January 18, 2021
More than fun and games, ChopValue have saved over 32 million chopsticks from landfill, turning them into a range of products.
Most people would look at an old pair of chopsticks and see nothing but trash. At a push, maybe something their kid could use in a school art project. Felix Böck saw desks, tables, chopping blocks, even dominos - and the basis of a thriving business that shows the circular economy in action.
ChopValue founder Felix Böck.
Since 2016, Böck’s company ChopValue has been taking used bamboo chopsticks from restaurants in Canada and the US, and transforming them into attractive wooden tiles which are used in a range of furniture and homewares. A simple idea, born from a passionate aversion to waste.
“These chopsticks travel 6,000 miles to arrive on your dining table for 20 to 30 minutes,” Böck told the Guardian. “You can’t possibly feel good about throwing them out afterwards.”
Giving trash a new life
Böck, who has a background in wood engineering in Germany, was studying for a PhD in structural bamboo composites in Vancouver when inspiration struck as he was eating his favourite meal - sushi.
“I had an eye-opening moment when I connected the chopsticks I ate dinner with to the vast amount of under-utilized wood resources from demolished construction sites,” he explained in an interview with Forbes. “I had been trying to implement a regional program to tackle urban wood waste, but it fell on deaf ears – so I thought the humble little chopstick was a more relatable resource to show how you can build viable business opportunities from resource efficiency.”
Work-from-home desk made from recycled chopsticks.
Böck developed a way of cleaning the used chopsticks, and using heat, steam and pressure to turn them into versatile blocks. He began partnering with local restaurants, which quickly overcame any scepticism and appreciated the value in turning their trash into something useful.
“When you walk into a restaurant and you ask them to place a recycling bin for chopsticks, they still give you the exact same look as they gave me on day one,” Böck told the Guardian. “I think it’s because it’s one of these little things that we neglect. But the moment someone reminds us of that problem that’s right in front of us, it creates that immediate ‘aha!’ moment.”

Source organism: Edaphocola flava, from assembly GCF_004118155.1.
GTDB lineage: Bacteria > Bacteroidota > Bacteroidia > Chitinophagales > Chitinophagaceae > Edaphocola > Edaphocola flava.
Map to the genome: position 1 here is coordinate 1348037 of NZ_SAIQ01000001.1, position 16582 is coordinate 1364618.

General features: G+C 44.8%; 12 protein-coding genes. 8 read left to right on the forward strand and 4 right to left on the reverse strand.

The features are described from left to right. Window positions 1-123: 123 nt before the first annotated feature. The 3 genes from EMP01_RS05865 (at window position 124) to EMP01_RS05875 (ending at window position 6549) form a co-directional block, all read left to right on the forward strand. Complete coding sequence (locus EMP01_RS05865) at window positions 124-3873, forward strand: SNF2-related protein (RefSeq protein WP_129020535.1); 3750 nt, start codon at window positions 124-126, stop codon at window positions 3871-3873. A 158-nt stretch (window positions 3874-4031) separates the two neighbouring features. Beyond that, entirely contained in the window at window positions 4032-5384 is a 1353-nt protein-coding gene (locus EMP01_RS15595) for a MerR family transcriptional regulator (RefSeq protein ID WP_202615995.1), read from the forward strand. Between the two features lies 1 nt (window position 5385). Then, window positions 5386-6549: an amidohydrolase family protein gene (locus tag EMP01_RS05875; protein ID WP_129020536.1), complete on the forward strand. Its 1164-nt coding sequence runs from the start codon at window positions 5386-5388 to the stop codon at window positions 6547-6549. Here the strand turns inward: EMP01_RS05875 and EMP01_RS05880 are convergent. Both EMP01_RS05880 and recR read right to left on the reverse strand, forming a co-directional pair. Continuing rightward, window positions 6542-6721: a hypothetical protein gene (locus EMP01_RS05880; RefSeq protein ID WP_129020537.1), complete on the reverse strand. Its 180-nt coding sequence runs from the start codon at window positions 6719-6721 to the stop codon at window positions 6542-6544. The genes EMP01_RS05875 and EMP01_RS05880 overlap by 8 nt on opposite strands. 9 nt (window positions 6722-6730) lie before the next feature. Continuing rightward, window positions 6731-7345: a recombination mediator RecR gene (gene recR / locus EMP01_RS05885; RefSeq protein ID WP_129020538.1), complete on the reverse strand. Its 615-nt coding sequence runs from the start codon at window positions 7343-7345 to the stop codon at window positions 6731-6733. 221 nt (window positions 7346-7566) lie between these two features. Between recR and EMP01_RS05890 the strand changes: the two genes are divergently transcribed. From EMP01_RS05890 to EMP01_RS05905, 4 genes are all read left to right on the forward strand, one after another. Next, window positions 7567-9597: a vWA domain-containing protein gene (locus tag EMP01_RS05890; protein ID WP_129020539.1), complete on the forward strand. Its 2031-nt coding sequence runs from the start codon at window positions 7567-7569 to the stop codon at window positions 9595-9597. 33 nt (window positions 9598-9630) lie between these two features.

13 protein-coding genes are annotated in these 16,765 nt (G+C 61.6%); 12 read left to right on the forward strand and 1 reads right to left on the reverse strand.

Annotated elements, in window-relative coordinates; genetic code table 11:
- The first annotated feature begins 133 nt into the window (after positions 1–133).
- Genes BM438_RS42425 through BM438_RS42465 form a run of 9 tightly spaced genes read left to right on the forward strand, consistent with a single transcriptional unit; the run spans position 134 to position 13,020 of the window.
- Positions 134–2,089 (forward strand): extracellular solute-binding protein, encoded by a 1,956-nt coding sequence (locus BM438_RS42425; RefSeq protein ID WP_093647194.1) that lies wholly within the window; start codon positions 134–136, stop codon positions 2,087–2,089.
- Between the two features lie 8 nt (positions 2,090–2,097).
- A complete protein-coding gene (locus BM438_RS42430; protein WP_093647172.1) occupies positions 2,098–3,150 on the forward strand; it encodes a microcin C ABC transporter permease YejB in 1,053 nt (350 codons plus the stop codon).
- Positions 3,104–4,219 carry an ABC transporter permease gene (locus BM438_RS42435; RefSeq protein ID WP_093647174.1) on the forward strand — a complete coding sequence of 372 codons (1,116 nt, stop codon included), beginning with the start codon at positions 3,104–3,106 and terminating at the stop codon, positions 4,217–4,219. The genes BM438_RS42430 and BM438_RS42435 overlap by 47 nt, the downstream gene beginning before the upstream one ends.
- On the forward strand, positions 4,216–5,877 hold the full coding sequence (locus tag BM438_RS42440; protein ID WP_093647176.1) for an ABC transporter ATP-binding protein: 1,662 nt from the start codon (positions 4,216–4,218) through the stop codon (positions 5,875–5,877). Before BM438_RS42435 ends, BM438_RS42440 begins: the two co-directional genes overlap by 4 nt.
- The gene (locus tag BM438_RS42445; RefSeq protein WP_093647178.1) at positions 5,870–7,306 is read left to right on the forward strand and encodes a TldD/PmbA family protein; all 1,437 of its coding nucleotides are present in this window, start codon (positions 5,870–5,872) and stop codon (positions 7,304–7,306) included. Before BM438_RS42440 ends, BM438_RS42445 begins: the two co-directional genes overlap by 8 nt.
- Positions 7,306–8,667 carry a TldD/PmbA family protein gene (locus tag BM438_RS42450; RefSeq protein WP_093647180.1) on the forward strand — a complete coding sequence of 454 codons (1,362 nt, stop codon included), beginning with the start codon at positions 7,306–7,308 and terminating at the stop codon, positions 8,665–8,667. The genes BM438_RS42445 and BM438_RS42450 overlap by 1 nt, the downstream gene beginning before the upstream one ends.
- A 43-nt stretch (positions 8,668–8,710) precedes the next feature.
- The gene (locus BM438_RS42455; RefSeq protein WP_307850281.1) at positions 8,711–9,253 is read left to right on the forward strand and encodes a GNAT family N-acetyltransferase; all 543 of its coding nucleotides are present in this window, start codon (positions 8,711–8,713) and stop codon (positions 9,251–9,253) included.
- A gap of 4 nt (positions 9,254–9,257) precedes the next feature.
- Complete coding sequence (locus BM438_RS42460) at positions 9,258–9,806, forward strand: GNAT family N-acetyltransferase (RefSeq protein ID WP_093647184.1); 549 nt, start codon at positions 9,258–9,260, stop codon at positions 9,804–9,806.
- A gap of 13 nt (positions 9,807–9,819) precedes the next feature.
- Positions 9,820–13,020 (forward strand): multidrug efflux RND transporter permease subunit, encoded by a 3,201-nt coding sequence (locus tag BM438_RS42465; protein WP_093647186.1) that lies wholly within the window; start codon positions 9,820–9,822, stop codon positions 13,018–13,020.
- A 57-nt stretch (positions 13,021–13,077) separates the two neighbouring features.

One of their partners, the Canadian restaurant chain Pacific Poke, now has tables and even artwork made from their recycled chopsticks - a neat example of how the circular economy can be made to work in a way that benefits all involved. One of their partners, the Canadian restaurant chain Pacific Poke, now has tables and even artwork made from their recycled chopsticks - a neat example of how the circular economy can be made to work in a way that benefits all involved.
Shelving and wall art made from recycled chopsticks.
Building reuse into the system
Since it began, ChopValue has given a new life to more than 30 million chopsticks that would otherwise have ended up in landfill, and processes about 350,000 a week in its Vancouver site alone. Böck envisages a network of franchises that can source chopsticks, process them, and sell the resulting products locally, creating jobs as well as using resources in the most sustainable way possible.
The potential for this kind of approach to materials is vast. Almost a third of the world’s population uses chopsticks every day, with China alone producing as many as 80 billion pairs of disposable chopsticks a year according to some estimates. And that’s just one product out of millions.
The World Economic Forum estimates that 92 billion tonnes of materials were extracted and processed globally in 2019, with only a small fraction reused. Apart from the huge environmental cost, it is bad business. Eliminating waste and making better use, and re-use, of materials and natural resources - the fundamentals of the circular economy - could yield as much as $4.5 trillion in economic benefits over the next decade.
Chopsticks turned into dominos.
Böck and his company are proof that doing business in a more environmentally friendly and sustainable way can be not just ethically sound, but profitable.
“We’ve made money since day one,” he told the Guardian. “We obviously reinvested every dollar we made into growth because we feel that the responsibility right now is to expand the concept globally. There’s this cheesy saying that every small action matters. But I think we’re proving that in a fairly practical and exciting way.”